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Review of: 2016 Mercedes-Benz G-Class 4MATIC 4dr G550
2016 Mercedes-Benz G 550: Great engine, shame about the rest
By Jil McIntosh
Jun. 8, 2016
The young guys in the beat-up compact look up—way up at me—and give me the nod. And I nod back, because they think I’m the coolest thing on four wheels, up here in my Mercedes-Benz G 550.
Guys, if you only knew. The G-Class looks the high-roller part. If you take it off-road, it’ll handle stuff you wouldn’t dream it could get through. But here on a downtown street? My envious young admirers don’t know it, but this is where it goes from hero to zero. I’d seldom been more eager to drive a vehicle I’d never previously been inside, but for ride, handling and interior configuration, I’ve never been so disappointed.
There’s a lot of cash on the line that could be better spent. The G 550 is the “starter” G-Class, alongside the AMG G63 and new AMG G65, but it still comes at a base price of $127,200. Mine was then optioned with 19-inch AMG wheels for $500, “Designo” leather upholstery for $2,200, and driver-adjustable suspension damping for $1,850, bringing it to a total of $134,750 before freight and taxes.
Pros & Cons
- + The very image of excess
- + Smooth, strong engine
- + Off-road performance
- - Rearward visibility
- - Handling
- - Driving position
The G550 is about as aerodynamic as a brick, but that’s part of the charm. Now that Hummer has long since folded its tents, there really isn’t anything else like it. You can certainly pick it out in a crowd—or in a parking lot, given its height of almost six and a half feet.
The front-end design changes slightly for 2016, with a new bumper and flared wheel arches, and standard 19-inch wheels. The stainless steel running boards are standard equipment, as is its power-sliding sunroof. You also get a heated windshield, always a double-edged glass sword. They’re great in winter, but the glass contains a vertical row of tiny, close-set wires. I find it tiring to constantly have to look past them, like you’re staring through a screen door.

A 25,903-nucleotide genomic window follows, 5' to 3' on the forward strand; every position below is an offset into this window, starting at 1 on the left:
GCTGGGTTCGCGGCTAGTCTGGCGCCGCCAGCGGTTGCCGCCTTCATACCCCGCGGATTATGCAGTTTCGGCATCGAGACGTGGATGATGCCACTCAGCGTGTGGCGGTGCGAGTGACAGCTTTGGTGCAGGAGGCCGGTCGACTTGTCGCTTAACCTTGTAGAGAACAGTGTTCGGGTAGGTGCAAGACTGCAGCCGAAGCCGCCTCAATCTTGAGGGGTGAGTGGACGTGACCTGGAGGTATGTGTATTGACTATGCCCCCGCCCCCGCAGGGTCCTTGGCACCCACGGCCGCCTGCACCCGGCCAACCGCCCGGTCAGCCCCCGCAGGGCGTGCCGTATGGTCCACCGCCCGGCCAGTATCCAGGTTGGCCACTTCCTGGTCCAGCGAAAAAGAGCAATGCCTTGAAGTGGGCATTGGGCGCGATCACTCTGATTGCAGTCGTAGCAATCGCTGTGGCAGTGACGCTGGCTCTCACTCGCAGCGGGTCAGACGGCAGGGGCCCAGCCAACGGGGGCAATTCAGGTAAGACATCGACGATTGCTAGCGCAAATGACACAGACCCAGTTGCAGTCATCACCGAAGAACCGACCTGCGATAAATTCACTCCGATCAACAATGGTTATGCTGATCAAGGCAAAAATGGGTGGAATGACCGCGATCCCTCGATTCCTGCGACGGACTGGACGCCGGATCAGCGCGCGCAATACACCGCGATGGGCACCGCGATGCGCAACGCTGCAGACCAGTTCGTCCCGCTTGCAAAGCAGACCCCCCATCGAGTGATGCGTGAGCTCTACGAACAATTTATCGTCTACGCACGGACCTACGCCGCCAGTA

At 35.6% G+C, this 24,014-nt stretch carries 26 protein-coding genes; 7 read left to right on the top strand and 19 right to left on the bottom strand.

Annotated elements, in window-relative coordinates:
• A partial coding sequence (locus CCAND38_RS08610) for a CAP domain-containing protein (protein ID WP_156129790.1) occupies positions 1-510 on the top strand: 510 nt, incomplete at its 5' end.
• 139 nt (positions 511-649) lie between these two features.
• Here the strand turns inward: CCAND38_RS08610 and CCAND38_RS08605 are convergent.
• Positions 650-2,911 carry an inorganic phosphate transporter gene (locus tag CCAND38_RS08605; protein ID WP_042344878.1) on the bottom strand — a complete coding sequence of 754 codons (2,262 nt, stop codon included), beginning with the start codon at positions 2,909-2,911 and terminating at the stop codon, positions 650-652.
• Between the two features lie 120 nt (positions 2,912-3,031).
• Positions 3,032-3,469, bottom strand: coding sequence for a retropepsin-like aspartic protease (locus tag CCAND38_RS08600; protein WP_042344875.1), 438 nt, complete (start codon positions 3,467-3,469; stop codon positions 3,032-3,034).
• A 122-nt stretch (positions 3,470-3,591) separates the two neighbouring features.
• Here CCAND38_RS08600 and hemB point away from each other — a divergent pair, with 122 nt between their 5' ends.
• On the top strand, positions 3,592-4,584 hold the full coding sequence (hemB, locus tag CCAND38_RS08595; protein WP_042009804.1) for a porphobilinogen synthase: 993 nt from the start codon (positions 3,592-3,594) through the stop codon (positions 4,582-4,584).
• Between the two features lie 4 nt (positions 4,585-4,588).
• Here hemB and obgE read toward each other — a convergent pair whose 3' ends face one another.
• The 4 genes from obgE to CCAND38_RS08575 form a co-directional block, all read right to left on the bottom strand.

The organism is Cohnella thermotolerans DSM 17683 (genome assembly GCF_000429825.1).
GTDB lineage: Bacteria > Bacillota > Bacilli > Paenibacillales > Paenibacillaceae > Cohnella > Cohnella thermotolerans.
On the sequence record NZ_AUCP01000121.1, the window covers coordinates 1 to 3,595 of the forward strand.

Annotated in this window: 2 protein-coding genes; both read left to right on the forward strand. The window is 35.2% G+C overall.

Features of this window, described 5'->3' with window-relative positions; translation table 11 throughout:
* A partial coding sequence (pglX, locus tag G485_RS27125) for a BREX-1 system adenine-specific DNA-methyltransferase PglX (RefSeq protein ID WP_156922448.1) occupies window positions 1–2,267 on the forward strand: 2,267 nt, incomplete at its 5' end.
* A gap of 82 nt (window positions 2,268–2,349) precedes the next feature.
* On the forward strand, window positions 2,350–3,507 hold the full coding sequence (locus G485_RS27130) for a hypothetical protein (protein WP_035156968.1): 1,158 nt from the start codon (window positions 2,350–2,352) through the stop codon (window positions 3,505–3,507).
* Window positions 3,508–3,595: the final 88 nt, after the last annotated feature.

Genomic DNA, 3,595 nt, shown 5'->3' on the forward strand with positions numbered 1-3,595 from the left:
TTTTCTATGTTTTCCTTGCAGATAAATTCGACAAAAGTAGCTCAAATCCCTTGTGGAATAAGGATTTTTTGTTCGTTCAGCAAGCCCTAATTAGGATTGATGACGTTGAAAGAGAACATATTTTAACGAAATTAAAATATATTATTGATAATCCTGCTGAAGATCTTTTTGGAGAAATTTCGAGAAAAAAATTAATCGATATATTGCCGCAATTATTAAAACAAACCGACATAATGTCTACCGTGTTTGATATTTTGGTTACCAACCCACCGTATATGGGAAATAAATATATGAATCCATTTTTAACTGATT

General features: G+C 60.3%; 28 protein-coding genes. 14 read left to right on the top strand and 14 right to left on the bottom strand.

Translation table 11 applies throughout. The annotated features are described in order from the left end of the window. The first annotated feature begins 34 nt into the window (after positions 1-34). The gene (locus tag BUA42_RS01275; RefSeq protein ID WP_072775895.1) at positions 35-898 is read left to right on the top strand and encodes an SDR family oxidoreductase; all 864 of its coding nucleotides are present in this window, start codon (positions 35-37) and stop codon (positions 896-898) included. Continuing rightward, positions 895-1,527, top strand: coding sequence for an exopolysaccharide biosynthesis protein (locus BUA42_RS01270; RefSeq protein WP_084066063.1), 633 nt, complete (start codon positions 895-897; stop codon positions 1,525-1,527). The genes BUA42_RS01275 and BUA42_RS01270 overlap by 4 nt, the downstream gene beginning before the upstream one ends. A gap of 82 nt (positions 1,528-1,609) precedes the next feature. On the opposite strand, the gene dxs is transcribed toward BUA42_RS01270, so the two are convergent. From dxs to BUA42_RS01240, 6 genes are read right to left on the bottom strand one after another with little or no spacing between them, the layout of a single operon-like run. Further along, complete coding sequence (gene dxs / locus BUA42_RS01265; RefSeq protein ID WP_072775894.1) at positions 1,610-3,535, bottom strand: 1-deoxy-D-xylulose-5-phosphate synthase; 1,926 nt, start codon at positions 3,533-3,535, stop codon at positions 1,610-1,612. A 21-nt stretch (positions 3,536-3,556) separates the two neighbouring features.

Visibility out the front and sides is superb, thanks to the tall windows and equally high seating position, but out the back is another story. Between the massive rear head restraints and the gate-mounted spare tire, you can’t see a thing back there.
For something the size of an apartment building, the G550 has almost no passenger space. The front seats are set close to the dash and have so little adjustment travel that those with long legs will have difficulty squeezing in behind the wheel and properly working the pedals. The rear seats, already cramped, lose even more legroom when those up front slide their chairs back.
The tight seat placement gives you an ample supply of cargo space. You can open it up even more by folding and then tumbling the rear seats forward, but even that isn’t easy. The release levers are on the backs of the seats, and it’s a long reach to get to them.
Their adjacent space aside, the seats are supportive and comfortable. The front ones can be adjusted numerous ways with the multi-contour dials and are both heated and ventilated, while the rear seats have warmers. The dashboard is leather-wrapped, and it all looks impressive with fantastic fit-and-finish, but there’s even a space issue when it comes to your stuff. There are few places to stash small items where they can be easily accessed, and while there are two cupholders on the floor for the rear-seat passengers, the single cup-stasher up front is a miniature basketball net clipped onto the side of the console.